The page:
Tips for Faster, Neater Painting
Save time and cut the mess with these pro tips
Bolt and Screw Holder
To paint the heads of bolts and screws, cut a small 'X' in a piece of corrugated cardboard and push the bolt or screw through the 'X.' Now you can paint them all at once without touching them.
Cardboard Spray Booth
The plastic-wrapped case that holds 24 bottles of water is a perfectly sealed tray for your paint cans, brushes and trays. Sloshed or dripped paint won't spill onto a drop cloth and be tracked all over the house. When you're opening the water bottle package, cut the plastic about 5 in. higher than the top of the box and then fold it in.
Feather Out the Paint Where You Can't Keep a Wet Edge
Edge-Trim Your Paint Roller
Those ragged edges and tiny beads of dried paint on your paint roller may seem harmless, but they'll leave ugly tracks in your paint job. Trim them off, leaving a slightly tapered edge, and your roller will be as good as new.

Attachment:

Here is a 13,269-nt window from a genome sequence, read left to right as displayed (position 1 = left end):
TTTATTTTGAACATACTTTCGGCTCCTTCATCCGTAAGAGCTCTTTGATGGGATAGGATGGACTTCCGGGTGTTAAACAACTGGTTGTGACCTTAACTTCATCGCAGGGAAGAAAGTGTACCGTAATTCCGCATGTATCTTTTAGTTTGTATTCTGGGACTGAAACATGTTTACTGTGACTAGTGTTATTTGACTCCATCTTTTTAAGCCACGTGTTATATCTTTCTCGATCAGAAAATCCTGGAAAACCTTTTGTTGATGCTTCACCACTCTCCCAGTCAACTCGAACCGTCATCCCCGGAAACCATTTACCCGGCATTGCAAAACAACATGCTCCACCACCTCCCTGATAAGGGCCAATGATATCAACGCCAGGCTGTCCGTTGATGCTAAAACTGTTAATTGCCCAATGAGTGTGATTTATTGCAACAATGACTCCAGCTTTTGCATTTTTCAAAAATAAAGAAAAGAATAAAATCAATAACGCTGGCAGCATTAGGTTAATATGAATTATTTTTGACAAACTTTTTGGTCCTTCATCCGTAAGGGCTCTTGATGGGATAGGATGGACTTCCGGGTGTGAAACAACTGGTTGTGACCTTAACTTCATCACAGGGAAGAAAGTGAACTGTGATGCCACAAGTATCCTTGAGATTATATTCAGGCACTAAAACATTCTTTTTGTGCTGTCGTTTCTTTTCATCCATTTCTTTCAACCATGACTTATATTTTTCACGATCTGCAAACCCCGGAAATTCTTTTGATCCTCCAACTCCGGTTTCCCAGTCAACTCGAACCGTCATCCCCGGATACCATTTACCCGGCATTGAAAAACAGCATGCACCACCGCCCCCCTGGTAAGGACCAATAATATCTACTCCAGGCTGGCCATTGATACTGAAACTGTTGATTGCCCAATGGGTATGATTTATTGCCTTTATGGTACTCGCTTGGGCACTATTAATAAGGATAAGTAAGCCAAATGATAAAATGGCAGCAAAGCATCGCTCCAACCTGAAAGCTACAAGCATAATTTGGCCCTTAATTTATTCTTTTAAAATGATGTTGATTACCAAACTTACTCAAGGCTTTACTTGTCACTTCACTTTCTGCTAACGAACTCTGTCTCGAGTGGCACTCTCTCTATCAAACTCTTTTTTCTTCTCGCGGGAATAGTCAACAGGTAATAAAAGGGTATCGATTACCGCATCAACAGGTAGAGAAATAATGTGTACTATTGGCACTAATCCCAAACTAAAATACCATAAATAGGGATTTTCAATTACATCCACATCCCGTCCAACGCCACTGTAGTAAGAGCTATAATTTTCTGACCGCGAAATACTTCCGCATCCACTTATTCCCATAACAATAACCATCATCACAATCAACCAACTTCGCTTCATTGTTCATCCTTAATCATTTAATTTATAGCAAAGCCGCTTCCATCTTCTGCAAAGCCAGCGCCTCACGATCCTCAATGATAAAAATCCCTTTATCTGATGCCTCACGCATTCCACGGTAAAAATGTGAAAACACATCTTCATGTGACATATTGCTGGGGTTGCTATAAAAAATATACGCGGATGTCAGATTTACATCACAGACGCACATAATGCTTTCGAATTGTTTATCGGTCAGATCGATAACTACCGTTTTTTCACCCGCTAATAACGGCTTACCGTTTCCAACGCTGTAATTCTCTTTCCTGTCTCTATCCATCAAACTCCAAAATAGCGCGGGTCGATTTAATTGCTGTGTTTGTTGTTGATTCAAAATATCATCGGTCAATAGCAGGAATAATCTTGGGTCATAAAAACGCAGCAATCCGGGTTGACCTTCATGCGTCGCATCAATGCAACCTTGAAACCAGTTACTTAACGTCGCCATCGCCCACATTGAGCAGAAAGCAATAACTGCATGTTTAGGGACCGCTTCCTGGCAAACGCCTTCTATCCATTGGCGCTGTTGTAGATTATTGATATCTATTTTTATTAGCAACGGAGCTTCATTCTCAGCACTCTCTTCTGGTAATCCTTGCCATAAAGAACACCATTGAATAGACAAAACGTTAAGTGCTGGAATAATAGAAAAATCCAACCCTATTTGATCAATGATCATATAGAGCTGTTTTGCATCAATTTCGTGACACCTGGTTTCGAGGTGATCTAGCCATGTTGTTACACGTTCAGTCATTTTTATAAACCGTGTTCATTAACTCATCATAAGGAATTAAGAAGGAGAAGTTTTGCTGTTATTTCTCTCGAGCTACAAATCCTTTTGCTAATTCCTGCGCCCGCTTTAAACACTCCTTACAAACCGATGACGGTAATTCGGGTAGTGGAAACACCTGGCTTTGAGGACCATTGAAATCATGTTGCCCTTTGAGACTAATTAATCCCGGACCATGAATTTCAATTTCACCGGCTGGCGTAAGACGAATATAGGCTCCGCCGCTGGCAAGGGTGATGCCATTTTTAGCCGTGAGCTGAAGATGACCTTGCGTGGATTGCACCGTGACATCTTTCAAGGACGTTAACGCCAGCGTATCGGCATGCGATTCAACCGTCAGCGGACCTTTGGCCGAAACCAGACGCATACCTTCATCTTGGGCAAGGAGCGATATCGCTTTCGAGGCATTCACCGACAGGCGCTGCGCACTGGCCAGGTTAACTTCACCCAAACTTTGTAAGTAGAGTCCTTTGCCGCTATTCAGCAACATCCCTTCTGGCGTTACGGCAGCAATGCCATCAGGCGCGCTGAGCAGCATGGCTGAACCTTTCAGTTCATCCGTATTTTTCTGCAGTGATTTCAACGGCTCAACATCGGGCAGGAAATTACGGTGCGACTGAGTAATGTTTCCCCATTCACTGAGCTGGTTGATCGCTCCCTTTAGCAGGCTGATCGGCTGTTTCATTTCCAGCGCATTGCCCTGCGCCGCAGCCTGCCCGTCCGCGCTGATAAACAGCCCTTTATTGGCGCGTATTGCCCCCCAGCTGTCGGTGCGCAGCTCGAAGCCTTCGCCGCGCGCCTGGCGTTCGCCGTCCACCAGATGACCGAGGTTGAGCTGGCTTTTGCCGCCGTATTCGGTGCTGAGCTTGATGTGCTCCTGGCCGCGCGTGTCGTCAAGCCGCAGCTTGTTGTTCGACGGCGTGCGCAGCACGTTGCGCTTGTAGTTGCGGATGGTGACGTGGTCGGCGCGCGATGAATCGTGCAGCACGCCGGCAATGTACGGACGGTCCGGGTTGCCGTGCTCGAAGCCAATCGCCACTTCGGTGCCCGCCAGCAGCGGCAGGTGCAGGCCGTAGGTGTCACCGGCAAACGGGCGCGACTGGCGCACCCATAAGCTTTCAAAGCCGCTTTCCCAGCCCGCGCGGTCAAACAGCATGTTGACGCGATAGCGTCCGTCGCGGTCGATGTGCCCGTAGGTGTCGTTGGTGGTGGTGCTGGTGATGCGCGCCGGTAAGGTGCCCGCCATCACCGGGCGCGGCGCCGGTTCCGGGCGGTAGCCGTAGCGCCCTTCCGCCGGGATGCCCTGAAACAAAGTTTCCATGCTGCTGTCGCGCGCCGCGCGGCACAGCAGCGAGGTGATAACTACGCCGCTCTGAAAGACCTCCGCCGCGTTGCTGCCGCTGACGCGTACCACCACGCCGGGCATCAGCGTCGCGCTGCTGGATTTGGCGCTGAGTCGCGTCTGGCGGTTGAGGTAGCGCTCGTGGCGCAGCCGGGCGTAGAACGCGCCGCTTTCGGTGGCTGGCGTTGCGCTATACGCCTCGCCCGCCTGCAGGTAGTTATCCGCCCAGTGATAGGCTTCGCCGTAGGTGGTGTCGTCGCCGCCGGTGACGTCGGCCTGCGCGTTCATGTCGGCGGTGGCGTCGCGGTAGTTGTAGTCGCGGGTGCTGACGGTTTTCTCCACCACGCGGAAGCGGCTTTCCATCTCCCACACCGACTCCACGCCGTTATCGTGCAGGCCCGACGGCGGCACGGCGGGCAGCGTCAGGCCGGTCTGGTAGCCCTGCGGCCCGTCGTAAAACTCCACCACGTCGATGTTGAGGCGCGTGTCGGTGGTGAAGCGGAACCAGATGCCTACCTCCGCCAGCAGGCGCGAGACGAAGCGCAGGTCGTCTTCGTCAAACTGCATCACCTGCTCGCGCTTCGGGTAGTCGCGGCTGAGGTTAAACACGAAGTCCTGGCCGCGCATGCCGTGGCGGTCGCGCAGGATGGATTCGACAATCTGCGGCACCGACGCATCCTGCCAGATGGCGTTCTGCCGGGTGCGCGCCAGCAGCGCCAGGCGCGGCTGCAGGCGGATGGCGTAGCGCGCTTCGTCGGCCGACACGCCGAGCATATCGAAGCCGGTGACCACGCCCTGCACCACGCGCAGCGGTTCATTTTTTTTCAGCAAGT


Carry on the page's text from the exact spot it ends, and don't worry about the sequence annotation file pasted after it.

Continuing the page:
Scrape Away Ceiling Texture for a Neater Paint Job
A neat, straight paint line at the top of a wall is tough to achieve next to a bumpy ceiling. So before you paint, drag a narrow flat-head screwdriver lightly along the ceiling. You'll get a clean paint line and no one will ever notice that the bumps are missing.
Use Cotton Drop Cloths Rather Than Plastic
Paint Tray Liner
Glad Press'n Seal plastic wrap is meant to seal food containers. But it also makes a great paint tray liner. When you're done painting, just peel the sticky plastic off the tray and throw it away— no paint-caked tray to clean up.
Protect Your Carpet
When you're staining or painting baseboards or walls, protect your carpet by tucking a plastic sheet under the baseboard with a putty or taping knife. After the paint dries, push down on the plastic to break the seal between it and the baseboard.
Caulk Cracks at Inside Corners
Hairline cracks at inside corners usually signal slight movement between adjoining walls. Choose any type of latex caulk and cut the tip just short enough to leave a 1/8-in. hole in the end. Squeeze a narrow line of caulk directly over the crack. Then mold the wet caulk into the corner with a moistened finger. The caulk will remain flexible and keep the crack from reappearing. Avoid thick layers of caulk, which may look too rounded in a square corner.